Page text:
Protege-The business had several proteges
Prototype-There is a show on Discover channel called Prototype This
Sycophant-The nurse was a sycophant to the patient in order to raise her pay check
Tautology-The professor was an export at tautology
Truckle-Saying that the nurse is a sycophant is just obsequious
Obsequious-The dog was overly obsequious

Quote of the Day Sept. 19

Every moment and every event of every man's life on earth plants something in his soul.   -Thomas Merton

Monday, September 17, 2012

Vocab Definitions

Beatitude-Supreme Blessedness
Bete Noire-a detested person
Bode-be an omen of a particular outcome
Dank-Disagreeably damp, musty, and typically cold
 Ecumenical-Promoting or relating to unity among the world's Christian churches
Fervid-Intensely enthusiastic or passionate
Fetid-Smelling extremely unpleasant
Gargantuan-of great mass
Heyday-The period of a person's or thing's greatest success or popularity
Incubus-A cause of distress or anxiety like a nightmare
Infrastructure-The basic physical and organizational structures and facilities needed for the operation
Inveigle-Persuade to do something by means of deception or flattery
Kudos-Praise and honor received for an achievement
Lagniappe-Something given as a bonus or extra gift Prolix-Using or containing too many words; tediously lengthy
Protege-A person who receives support and protection from an influential parton who furthers the protege's career
Prototype-A first or preliminary model of something from which other forms are developed or copied
Sycophant-A person who acts obsequiously toward someone in order to gain advantage
Tautology-The saying of the same thing twice in different words
Truckle-Submit or behave obsequiously
Obsequious-Obedient or attentive to an excessive or servile degree

Quote of the Day Sept. 17

A little thought and a little kindness are often worth more than a great deal of money. -John Ruskin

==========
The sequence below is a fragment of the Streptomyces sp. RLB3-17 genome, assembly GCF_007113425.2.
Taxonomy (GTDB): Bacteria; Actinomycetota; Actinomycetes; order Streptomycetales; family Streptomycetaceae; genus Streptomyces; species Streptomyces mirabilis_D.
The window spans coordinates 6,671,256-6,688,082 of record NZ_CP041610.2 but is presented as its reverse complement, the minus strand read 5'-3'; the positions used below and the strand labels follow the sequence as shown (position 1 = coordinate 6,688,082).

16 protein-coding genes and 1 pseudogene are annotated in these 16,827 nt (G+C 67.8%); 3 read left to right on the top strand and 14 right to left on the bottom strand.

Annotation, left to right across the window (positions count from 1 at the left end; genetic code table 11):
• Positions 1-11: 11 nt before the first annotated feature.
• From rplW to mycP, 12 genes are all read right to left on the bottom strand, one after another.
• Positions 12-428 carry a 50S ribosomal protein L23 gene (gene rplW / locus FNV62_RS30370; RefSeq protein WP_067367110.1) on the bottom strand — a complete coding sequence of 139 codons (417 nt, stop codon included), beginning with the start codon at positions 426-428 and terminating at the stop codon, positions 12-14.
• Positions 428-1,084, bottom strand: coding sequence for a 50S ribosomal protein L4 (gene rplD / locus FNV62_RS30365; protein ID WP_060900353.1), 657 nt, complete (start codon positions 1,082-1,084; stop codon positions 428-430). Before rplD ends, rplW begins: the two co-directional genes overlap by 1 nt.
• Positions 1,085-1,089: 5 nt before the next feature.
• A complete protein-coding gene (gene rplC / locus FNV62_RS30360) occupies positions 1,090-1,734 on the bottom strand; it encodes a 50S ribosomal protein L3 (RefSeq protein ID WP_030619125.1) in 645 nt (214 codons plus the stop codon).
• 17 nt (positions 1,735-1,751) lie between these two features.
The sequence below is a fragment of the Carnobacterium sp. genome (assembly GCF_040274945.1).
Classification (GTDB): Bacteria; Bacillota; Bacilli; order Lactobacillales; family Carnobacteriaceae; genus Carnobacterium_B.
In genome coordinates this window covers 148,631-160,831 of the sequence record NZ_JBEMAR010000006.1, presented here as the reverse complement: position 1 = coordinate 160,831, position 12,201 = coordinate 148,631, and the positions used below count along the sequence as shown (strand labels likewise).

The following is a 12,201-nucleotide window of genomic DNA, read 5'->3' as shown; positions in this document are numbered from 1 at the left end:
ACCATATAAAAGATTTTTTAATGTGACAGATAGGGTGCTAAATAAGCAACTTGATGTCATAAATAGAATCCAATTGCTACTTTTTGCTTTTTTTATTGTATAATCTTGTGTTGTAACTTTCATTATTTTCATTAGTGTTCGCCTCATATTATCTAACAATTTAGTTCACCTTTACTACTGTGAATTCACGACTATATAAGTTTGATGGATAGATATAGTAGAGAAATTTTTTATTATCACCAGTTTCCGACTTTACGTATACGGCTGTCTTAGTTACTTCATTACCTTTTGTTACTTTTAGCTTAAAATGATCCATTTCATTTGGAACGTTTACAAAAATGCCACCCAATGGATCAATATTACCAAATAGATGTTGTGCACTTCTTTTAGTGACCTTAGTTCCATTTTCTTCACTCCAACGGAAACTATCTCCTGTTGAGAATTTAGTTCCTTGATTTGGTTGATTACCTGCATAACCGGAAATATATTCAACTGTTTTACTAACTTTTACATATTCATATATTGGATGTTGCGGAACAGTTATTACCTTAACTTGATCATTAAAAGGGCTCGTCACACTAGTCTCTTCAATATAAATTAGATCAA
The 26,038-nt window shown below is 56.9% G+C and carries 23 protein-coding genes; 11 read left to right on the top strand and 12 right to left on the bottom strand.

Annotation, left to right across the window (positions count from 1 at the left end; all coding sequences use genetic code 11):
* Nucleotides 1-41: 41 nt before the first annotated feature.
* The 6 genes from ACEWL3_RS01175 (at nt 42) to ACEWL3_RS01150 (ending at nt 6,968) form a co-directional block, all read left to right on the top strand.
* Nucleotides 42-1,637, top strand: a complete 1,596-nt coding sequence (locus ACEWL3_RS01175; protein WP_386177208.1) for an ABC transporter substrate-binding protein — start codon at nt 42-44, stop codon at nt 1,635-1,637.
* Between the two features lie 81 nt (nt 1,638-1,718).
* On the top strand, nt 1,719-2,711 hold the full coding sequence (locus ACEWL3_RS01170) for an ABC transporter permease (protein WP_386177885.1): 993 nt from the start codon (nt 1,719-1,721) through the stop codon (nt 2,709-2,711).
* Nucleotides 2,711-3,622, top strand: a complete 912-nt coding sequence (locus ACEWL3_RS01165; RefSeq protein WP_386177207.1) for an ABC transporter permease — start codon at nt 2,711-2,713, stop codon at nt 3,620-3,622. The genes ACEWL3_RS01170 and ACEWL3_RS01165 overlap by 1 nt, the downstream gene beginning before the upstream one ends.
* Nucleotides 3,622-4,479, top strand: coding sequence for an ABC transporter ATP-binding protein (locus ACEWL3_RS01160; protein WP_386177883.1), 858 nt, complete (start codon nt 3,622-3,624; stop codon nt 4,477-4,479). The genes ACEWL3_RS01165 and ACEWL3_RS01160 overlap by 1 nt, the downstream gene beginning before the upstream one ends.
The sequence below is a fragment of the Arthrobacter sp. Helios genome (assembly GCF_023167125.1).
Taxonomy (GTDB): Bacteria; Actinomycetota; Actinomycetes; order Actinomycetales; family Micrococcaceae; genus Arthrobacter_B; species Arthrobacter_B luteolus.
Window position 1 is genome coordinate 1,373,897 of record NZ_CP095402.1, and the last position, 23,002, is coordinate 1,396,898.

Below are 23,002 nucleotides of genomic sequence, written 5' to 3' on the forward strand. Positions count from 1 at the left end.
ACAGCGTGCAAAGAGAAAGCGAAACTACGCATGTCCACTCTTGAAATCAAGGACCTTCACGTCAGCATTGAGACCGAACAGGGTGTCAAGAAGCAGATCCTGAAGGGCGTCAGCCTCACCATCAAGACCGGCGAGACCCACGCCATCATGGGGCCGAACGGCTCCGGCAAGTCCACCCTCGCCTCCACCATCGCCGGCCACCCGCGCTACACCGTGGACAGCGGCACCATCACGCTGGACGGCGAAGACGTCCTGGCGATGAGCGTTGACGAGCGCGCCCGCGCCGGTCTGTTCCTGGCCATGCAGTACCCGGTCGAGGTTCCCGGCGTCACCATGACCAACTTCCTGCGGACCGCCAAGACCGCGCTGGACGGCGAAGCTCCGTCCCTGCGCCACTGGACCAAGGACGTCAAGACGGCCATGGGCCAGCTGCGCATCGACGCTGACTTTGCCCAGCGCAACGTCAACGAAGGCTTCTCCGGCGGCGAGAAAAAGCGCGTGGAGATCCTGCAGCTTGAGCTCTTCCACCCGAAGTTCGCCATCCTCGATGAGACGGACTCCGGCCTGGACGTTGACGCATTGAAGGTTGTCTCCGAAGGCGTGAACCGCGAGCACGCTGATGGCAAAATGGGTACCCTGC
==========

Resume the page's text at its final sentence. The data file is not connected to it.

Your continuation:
Sunday, September 16, 2012

Quote of the Day Sept. 16

I am no bird, and no net ensnares me, I am a free human being with an independent will. -Charlotte Bronte

Quote of the Day Sept. 15

All human beings are also dream beings. Dreaming ties all mankind together. -Jack Kerouac

Friday, September 14, 2012

Thursday, September 13, 2012

Monday, September 10, 2012

Vocab Definitions and Sentences

acumen-keen insight; the ability to judge well(noun)
adjudicate-to settle or determine(verb)
anachronism-something or someone that is not its correct historical time(noun)
apocryphal-of doubtful authorship or authenticity(adj)
disparity-inequality(noun)
dissimulate-to disguise or conceal under false appearance(verb)
empirical-derived from or guided by experience or experiment(adj)
flamboyant-strikingly bold or brilliant;showy(adj)
fulsome-offensive to good taste, especially as being excessive; overdone or gross(adj)
immolate-to sacrifice(verb)
imperceptible-very slight, gradual, or subtle(adj)
lackey-a servile follower(noun)
liaison-a person who initiates and maintains such a contact or connection(noun)
monolithic-consisting of one piece;solid or unbroken(adj)
mot juste-the exact, appropriate word(noun)
nihilism-total rejection of established laws and institutions(noun)